Beneath many older cities across the globe are mysterious worlds hidden from sight since the Industrial Revolution. Rivers, once lifelines to wealth, were exiled underground as they became breeding grounds for disease. Burying rivers solved the sanitation issues of the times, but the aging infrastructure today falls short of modern needs and cuts off humans from nature. Caroline Bâcle, the writer and director of the new film Lost Rivers, which follows the stories of these forgotten waterways, spins an intriguing narrative of the rivers themselves but also of how people might connect with them. I spoke with Bâcle, who is based in London, about her experiences during the project and what Lost Rivers could mean to cities today.
How did you get the idea to make a film about these “lost rivers”?
My producer Katarina [Soukup, founder of Catbird Productions] and I—I think she stumbled upon it first, on the website of Andrew Emond. The film kind of opens with him. He’s a photographer who was living in Montreal but is in Toronto now, and he basically went into the underground of Montreal and took photos of its lost waterways. We were just fascinated by his website and thought, “Oh, my gosh, there are rivers under Montreal, my hometown. How incredible.” We thought it was a unique thing to Montreal, that it was only our city, and we had this amazing, incredible, mysterious history. And so originally we thought, “Oh, we have to make a film, or do something important about Andrew and his work or about the history of Montreal,” and we just developed the idea, and the minute we started doing any kind of remote research on “lost rivers,” we found that it was a part of urban history around the world. So the subject kind of opened up to something much bigger.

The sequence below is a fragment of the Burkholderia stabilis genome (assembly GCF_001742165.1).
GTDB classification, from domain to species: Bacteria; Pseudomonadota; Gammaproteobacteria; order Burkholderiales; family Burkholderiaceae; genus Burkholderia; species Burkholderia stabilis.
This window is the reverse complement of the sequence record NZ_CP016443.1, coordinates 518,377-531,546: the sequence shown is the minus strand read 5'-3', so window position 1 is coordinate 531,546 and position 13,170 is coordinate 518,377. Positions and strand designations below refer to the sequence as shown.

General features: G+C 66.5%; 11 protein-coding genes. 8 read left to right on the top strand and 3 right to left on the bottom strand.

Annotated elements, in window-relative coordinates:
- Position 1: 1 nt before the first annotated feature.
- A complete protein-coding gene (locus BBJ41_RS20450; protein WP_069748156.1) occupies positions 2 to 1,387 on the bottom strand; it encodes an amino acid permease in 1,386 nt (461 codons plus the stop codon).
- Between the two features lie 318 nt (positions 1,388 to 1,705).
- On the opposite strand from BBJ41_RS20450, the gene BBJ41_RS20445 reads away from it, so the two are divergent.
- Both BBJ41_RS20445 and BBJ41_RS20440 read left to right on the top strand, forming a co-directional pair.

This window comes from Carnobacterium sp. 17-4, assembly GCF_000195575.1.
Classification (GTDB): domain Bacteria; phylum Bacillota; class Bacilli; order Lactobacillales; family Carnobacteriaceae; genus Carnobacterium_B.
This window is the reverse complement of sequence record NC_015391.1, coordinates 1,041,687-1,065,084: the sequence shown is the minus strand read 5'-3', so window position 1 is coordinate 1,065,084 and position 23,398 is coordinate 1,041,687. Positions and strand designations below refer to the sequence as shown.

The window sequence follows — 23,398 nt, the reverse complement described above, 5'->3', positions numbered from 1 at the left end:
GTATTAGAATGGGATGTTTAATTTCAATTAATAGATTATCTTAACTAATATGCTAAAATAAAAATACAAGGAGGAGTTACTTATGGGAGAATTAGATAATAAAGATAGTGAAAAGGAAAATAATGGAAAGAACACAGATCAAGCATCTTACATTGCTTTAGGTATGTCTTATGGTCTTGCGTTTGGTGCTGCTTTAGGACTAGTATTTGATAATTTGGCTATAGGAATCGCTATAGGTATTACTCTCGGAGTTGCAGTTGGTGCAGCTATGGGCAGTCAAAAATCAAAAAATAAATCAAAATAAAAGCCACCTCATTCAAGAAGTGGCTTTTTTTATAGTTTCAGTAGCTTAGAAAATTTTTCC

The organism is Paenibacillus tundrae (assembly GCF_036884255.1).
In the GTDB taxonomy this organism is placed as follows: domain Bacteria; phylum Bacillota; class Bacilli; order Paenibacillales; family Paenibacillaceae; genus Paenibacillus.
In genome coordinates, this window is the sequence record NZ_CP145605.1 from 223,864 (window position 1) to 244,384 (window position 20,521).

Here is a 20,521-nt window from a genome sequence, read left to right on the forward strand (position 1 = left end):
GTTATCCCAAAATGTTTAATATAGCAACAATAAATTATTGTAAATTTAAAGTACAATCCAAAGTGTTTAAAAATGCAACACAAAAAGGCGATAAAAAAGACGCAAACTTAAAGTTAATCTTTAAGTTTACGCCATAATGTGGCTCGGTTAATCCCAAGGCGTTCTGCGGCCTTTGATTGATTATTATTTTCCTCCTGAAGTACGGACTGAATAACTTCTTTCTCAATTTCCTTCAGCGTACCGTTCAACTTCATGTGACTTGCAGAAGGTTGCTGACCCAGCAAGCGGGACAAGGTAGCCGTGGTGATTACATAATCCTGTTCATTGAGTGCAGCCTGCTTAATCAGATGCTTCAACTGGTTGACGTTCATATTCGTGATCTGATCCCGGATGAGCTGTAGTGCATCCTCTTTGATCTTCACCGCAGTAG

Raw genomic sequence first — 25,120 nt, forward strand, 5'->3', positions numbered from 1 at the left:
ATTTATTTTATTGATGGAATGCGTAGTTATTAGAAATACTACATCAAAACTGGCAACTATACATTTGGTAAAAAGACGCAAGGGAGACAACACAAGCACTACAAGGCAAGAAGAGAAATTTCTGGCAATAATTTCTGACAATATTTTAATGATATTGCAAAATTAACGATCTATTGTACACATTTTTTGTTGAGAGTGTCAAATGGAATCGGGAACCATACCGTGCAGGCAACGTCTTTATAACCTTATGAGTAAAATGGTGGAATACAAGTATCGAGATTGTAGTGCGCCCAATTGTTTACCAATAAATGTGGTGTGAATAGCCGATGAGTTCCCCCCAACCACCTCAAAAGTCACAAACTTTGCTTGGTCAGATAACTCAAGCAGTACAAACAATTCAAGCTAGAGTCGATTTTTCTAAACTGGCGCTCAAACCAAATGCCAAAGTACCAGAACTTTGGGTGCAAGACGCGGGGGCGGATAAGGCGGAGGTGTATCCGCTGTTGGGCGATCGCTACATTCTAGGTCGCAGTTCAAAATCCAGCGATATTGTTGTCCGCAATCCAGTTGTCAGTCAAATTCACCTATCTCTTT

Your film catalogs just a few of the many “lost rivers” around the world. How did you choose the particular rivers you follow?
Interesting stories for sure, but we also decided to map out the story of the evolution of perception of water in the city. And through that evolution, we chose stories that, yes, were interesting, but also represented different stages in that narrative—basically a human relationship with water and the urban environment. So we went to London to see the history of why these rivers were buried, and then we went on to problems that we have today related to various waterways in cities. We wanted this history to be known, like when we went to Brescia to see these dudes who give tours of their lost waterways.
We were following stories of rivers that were brought back to the surface, and around the time we were doing all of this research, we stumbled upon the Saw Mill River in Yonkers, New York, and that was something that was imminent, that was happening after years of lobbying and getting funds together. It was about to be daylighted. We felt that was a really important story to follow, throughout all these different threads of stories, to follow one river that was actually being daylighted, and [to see] the energy and the passion that has to go into that. So we were still in the really early phases of development when we started filming in Yonkers, and we just filmed that until the end. So that’s how we did it. We had a little bit of development money from the French CBC [Canadian Broadcasting Corporation], and through that, we did loads of research then narrowed down the stories that we wanted to put into the film.
It was interesting to see the Yonkers project, especially to see the unexpected troubles, such as businesses that were hurting from prolonged construction.